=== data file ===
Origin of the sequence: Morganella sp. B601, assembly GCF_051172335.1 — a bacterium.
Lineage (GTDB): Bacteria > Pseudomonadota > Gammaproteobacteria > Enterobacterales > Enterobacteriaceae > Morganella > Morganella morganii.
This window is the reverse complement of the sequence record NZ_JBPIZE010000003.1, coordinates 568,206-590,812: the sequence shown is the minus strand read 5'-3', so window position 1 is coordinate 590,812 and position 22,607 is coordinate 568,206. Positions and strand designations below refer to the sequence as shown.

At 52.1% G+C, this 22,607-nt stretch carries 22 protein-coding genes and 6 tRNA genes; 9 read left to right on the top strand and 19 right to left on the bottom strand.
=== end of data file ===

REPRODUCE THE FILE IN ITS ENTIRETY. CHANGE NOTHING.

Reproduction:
Origin of the sequence: Morganella sp. B601, assembly GCF_051172335.1 — a bacterium.
Lineage (GTDB): Bacteria > Pseudomonadota > Gammaproteobacteria > Enterobacterales > Enterobacteriaceae > Morganella > Morganella morganii.
This window is the reverse complement of the sequence record NZ_JBPIZE010000003.1, coordinates 568,206-590,812: the sequence shown is the minus strand read 5'-3', so window position 1 is coordinate 590,812 and position 22,607 is coordinate 568,206. Positions and strand designations below refer to the sequence as shown.

At 52.1% G+C, this 22,607-nt stretch carries 22 protein-coding genes and 6 tRNA genes; 9 read left to right on the top strand and 19 right to left on the bottom strand.